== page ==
Broderie Anglaise christening dress, 1890s
I have always been partial to the pristine purity of whitework. Without the enhancement of color, a whitework design depends solely on creative combinations of texture. Here the textural quality of the whitework is enhanced by numerous rows of textured tucks.
Broderie Anglaise, which originated in 16th century Europe, became the all the rage in Victorian England. The designs are characterized by eyelets overcast with embroidery stitches.
The white cotton dress features a long center panel of narrow tucks and bands of fine broderie anglaise leaves. The panel, neckline, and short puffed sleeves are bordered with bands of embroidered scalloped trim. The dress, which is plain in back, closes with a hook at the neckline.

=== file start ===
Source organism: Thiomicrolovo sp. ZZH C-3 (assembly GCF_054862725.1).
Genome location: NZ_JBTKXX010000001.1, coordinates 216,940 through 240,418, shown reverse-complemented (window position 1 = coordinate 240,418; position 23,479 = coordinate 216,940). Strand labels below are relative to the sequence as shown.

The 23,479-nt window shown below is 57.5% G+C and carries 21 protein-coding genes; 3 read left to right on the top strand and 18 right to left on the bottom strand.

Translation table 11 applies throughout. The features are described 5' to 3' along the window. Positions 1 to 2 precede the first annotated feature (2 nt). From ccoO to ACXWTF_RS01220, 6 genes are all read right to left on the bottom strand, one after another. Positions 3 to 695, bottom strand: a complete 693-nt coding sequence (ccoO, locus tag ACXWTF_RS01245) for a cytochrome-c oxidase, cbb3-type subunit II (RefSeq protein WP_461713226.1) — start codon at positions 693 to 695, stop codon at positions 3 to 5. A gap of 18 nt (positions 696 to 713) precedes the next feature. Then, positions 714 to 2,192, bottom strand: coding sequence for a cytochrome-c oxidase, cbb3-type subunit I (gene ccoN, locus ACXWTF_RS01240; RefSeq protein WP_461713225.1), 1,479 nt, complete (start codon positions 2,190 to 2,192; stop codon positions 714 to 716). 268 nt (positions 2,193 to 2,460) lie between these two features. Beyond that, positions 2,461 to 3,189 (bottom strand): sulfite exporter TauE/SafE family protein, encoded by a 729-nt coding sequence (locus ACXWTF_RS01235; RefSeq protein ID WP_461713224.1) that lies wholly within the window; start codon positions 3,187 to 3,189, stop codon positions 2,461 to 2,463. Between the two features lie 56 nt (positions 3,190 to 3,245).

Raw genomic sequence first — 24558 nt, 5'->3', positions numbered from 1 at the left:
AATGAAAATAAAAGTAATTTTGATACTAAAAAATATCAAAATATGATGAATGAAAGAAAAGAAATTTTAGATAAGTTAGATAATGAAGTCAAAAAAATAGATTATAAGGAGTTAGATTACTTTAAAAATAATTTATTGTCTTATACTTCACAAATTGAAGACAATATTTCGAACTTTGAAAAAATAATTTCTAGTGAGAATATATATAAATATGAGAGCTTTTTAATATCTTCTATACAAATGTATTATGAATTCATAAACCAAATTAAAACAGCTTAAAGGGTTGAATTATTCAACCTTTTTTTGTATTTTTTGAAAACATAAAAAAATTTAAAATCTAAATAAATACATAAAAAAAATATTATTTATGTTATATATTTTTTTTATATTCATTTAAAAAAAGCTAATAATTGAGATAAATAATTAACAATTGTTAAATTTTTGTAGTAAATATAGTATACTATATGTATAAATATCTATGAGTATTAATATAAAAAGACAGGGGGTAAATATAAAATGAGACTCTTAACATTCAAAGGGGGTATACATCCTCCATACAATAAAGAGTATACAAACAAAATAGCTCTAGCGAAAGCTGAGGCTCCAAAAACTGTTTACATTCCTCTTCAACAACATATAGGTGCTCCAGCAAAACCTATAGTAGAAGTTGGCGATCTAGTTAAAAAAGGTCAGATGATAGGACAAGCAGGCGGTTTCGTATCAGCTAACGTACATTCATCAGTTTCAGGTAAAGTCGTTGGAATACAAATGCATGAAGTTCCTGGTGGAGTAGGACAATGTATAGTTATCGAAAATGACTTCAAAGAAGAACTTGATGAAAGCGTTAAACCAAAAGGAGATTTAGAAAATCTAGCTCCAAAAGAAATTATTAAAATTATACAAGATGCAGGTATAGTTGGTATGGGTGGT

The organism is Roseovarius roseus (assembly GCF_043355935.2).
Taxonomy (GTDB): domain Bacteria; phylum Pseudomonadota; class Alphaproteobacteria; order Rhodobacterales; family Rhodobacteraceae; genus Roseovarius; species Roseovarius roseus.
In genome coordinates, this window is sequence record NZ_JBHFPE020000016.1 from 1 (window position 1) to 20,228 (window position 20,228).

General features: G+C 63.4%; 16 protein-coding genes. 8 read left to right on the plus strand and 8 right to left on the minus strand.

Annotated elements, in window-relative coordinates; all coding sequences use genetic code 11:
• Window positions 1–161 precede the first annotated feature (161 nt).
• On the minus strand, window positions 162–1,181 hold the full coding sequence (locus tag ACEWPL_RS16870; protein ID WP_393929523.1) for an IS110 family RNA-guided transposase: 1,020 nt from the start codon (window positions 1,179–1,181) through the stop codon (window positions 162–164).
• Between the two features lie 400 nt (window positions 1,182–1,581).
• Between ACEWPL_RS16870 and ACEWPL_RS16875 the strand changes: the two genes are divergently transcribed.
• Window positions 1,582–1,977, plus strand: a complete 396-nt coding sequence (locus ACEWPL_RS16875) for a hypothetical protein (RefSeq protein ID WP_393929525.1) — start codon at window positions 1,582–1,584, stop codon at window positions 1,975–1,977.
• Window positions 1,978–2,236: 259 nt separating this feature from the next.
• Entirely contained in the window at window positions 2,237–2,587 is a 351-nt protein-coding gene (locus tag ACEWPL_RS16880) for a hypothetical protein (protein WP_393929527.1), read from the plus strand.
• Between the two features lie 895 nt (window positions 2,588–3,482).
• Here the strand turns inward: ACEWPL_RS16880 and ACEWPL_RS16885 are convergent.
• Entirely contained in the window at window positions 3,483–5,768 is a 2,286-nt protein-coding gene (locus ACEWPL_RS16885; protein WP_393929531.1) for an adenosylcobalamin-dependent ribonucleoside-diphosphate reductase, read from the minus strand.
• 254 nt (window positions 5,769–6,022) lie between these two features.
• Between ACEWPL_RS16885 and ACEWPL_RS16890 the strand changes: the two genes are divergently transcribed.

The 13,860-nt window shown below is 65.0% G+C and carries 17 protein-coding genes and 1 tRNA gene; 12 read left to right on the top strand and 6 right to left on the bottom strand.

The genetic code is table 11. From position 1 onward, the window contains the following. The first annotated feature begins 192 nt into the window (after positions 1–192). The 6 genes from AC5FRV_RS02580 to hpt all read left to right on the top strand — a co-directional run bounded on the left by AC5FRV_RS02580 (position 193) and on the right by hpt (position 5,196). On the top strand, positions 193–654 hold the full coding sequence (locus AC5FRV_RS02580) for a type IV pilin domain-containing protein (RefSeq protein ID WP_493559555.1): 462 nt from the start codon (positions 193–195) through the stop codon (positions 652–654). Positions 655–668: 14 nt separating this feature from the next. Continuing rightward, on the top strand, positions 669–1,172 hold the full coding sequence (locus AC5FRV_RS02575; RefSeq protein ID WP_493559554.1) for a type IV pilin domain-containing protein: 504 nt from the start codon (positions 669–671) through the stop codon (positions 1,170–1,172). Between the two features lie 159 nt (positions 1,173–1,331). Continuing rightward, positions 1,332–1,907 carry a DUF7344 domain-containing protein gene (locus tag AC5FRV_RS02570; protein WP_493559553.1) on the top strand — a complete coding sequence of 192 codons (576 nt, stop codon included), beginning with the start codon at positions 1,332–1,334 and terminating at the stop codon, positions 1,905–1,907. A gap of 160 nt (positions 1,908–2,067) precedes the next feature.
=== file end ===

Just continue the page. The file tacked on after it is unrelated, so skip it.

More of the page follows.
The condition is excellent. The dress, which is clean, just needs a better pressing.
It measures: 20" chest, 18" waist, and 42" from shoulder to front hem (slightly longer in back).